• Outsourcing/co-sourcing: Clearly this is not a new concept, and institutions like Bank of Ireland have had long-standing outsourcing arrangements that cover basic administration processes (indeed they act as an outsourcer themselves in the area of securities transactions processing). However it is our contention that the economics of profitable participation in the future Irish market environment will result in renewed focus in this area. We have observed the emergence of innovative outsourcing models in other markets such as ‘pay-as-you-go’, however of particular interest to us in an Irish context is the joint venture or co-sourcing model, in which banks share and sometimes co-invest in an outsourced platform. Viewpointe Archive Services LLC - a cheque image storage utility jointly owned by Bank of America, JP Morgan Chase, and IBM - is a prime example of this model. We view initiatives of this type as potential vehicles to provide Irish institutions with sufficient operational scale (with associated economies) to enable them to profitably compete over time with foreign-based institutions leveraging large operational and administration capacity located outside Ireland. The recent announcement by AIB and Bank of Ireland to establish a joint venture to share IT infrastructure is a good example of this trend.

• Property portfolio restructuring: Our view here is that Irish retail banks have large amounts of capital tied up in their extensive property portfolios, the productivity of which could be significantly improved through the adoption of new approaches to real estate management. These involve on the one hand adoption of a more needs-based approach to property which reflects the emerging location, channel and service preferences of customers, and on the other hand consideration of innovative financing arrangements which bring benefits in the form of reduced capital, improved tax efficiency better flexibility. We have observed such approaches being used by institutions such as Merrill Lynch and RBS outside Ireland to deliver real and substantial bottom-line benefits.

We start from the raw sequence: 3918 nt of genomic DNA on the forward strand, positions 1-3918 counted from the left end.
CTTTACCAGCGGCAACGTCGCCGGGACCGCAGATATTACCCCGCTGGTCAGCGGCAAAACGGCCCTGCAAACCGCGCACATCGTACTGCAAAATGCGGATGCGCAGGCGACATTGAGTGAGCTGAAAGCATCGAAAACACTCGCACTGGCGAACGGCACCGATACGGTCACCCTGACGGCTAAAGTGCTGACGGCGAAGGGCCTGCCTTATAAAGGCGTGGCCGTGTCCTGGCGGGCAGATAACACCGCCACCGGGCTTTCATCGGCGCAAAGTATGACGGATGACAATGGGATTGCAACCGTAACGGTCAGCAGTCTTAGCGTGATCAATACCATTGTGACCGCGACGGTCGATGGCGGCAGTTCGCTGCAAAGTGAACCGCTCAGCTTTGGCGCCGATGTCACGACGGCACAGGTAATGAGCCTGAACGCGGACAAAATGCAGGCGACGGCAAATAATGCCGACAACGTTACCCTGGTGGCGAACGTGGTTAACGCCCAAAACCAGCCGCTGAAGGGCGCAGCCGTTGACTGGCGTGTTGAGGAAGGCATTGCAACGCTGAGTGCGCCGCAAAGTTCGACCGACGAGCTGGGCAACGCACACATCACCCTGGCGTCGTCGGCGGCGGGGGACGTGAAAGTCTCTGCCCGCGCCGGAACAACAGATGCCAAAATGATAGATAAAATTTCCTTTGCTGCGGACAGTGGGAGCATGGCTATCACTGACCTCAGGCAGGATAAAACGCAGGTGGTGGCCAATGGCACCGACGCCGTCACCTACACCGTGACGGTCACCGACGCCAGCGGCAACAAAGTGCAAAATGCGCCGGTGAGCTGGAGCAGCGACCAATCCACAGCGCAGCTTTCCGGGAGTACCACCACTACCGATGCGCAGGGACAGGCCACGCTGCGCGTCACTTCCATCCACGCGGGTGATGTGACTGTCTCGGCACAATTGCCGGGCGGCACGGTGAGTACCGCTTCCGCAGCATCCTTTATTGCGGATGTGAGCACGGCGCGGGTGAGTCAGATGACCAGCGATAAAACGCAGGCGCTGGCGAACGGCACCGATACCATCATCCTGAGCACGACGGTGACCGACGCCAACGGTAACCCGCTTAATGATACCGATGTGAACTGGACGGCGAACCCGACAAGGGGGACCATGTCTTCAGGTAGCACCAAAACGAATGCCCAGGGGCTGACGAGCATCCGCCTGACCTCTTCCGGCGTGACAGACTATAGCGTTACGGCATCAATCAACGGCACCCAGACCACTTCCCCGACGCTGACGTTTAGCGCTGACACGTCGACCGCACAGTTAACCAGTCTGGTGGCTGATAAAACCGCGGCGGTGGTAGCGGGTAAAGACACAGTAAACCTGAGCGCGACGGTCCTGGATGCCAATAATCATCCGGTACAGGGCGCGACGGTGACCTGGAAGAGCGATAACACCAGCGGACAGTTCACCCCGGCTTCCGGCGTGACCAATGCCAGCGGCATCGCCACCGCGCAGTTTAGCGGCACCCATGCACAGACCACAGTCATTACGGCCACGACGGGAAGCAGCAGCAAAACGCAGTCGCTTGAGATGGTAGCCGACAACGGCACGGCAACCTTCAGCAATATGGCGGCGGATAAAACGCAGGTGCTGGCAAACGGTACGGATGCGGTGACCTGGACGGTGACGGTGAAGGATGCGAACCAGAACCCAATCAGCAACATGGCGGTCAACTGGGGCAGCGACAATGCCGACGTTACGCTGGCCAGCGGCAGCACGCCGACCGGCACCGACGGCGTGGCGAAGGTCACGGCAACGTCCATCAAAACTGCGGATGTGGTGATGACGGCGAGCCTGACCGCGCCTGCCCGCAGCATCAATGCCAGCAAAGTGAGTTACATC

• e-sourcing: Once again, the area of procurement is one which has been transformed in recent years - facilitated in particular by developments in technology which have on the one hand facilitated streamlining of procurement transaction processes and on the other improved transparency resulting in lower prices from preferred suppliers.
Foreign-based financial services institutions like RBS have achieved cost savings of the order of 10 per cent per annum through the implementation of e-procurement solutions and our view is that this area remains one of untapped potential in this country.

Maintaining a cost focus
Now that our indigenous banks have arguably captured most of the low-hanging cost reduction ‘fruit’, how should they think about this issue going forward?
Cost reduction needs to be a standing item on the CEO’s agenda. Costs need to be kept under constant review. The focus should be on both operational and strategic cost reduction.
Operational Cost Reduction is achieved by targeting well-defined areas of expenditure for straightforward cost reviews. Short opportunity assessments are conducted to identify ‘quick wins’, which are researched, validated and implemented. A strategic cost review encompasses but goes considerably further than an operational review, challenging the ways in which the business is structured, deals with suppliers and/or services its customers.
The result is a programme of cost reduction initiatives, which are progressed in parallel and which deliver results according to a planned timetable, creating a momentum and a culture of cost efficiency within the organisation.
The notion of an ongoing cost programme is important here, as historically banks (like companies in other industries) have in practice taken more of a ‘big-bang’ approach to cost, concentrating resources on implementing sweeping changes over short periods and then losing the impact of the work as the attention of management and resources diverts to more exciting, less painful projects.
In conclusion, we expect the structural profitability of retail financial services markets in Ireland to be eroded going forward driven by price-based competition sparked by new entrants. We consider that one half of the equation for Irish financial services institutions to deliver sustainable profitable growth in this new market environment involves raising their games on cost.
This includes the adoption of an ongoing culture of cost management and cost efficiency and increased receptiveness to ideas that challenge some long-held sacred cows with regard to cost and operating models.
The other half of the equation involves identifying and exploiting new, more profitable revenue models and this will be the subject of our concluding article next month.